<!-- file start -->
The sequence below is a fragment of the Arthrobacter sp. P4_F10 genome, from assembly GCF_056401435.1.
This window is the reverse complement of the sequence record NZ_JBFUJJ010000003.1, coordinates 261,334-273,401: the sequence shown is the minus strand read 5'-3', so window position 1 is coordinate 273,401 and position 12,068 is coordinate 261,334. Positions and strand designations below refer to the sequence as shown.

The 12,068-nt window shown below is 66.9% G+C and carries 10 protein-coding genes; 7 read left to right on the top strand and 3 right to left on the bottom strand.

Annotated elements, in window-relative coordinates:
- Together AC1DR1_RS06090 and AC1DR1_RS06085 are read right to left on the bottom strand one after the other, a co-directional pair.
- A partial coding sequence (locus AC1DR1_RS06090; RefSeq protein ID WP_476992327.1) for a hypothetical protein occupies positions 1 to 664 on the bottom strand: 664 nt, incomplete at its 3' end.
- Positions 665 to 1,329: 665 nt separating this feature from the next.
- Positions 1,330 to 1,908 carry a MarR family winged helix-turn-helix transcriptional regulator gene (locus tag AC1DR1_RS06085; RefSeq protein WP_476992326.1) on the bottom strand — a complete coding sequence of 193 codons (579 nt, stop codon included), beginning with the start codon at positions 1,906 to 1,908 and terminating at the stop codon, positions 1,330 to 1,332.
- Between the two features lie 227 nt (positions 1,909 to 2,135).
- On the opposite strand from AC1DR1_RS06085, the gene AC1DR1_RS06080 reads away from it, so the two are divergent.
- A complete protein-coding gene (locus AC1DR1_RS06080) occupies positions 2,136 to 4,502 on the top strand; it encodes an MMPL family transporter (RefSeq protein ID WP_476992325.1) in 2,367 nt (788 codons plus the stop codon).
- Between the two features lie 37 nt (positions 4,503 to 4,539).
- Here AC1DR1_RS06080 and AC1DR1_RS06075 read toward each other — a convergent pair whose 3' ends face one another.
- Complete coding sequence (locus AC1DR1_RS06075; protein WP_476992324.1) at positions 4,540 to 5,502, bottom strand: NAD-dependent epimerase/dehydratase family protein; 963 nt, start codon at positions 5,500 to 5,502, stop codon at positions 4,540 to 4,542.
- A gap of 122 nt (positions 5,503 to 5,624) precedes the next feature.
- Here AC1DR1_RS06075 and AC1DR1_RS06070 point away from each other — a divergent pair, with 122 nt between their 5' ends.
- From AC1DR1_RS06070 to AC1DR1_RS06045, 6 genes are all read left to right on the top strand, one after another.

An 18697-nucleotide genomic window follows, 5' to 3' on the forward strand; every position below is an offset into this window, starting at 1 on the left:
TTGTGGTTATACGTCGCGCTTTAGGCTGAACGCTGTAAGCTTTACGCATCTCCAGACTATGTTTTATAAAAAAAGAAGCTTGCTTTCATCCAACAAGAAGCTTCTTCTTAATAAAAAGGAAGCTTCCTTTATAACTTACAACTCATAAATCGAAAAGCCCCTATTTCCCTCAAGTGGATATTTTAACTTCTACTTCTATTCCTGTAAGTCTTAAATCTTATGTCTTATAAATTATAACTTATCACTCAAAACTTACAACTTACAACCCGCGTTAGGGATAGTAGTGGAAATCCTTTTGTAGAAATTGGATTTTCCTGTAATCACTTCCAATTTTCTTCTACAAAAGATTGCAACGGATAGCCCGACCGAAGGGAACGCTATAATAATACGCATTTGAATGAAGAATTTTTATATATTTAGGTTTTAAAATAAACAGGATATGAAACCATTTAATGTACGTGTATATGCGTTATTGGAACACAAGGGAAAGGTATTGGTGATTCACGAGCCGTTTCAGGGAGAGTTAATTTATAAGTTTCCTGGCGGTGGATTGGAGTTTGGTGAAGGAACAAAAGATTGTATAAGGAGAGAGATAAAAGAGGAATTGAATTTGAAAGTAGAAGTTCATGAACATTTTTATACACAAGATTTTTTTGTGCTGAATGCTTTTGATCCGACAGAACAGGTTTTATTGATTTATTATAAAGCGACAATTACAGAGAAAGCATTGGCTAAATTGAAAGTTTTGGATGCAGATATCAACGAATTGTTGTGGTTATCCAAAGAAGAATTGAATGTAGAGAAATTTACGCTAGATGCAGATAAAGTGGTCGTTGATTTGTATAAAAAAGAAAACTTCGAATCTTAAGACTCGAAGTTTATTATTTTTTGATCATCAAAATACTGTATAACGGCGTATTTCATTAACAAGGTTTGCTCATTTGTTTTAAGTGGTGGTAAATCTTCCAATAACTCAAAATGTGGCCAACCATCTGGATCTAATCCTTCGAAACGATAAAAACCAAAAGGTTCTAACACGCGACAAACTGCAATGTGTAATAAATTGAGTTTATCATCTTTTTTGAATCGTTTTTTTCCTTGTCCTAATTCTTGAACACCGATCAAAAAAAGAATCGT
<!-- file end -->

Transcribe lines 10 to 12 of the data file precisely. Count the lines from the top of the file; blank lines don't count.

- On the opposite strand from AC1DR1_RS06085, the gene AC1DR1_RS06080 reads away from it, so the two are divergent.
- A complete protein-coding gene (locus AC1DR1_RS06080) occupies positions 2,136 to 4,502 on the top strand; it encodes an MMPL family transporter (RefSeq protein ID WP_476992325.1) in 2,367 nt (788 codons plus the stop codon).
- Between the two features lie 37 nt (positions 4,503 to 4,539).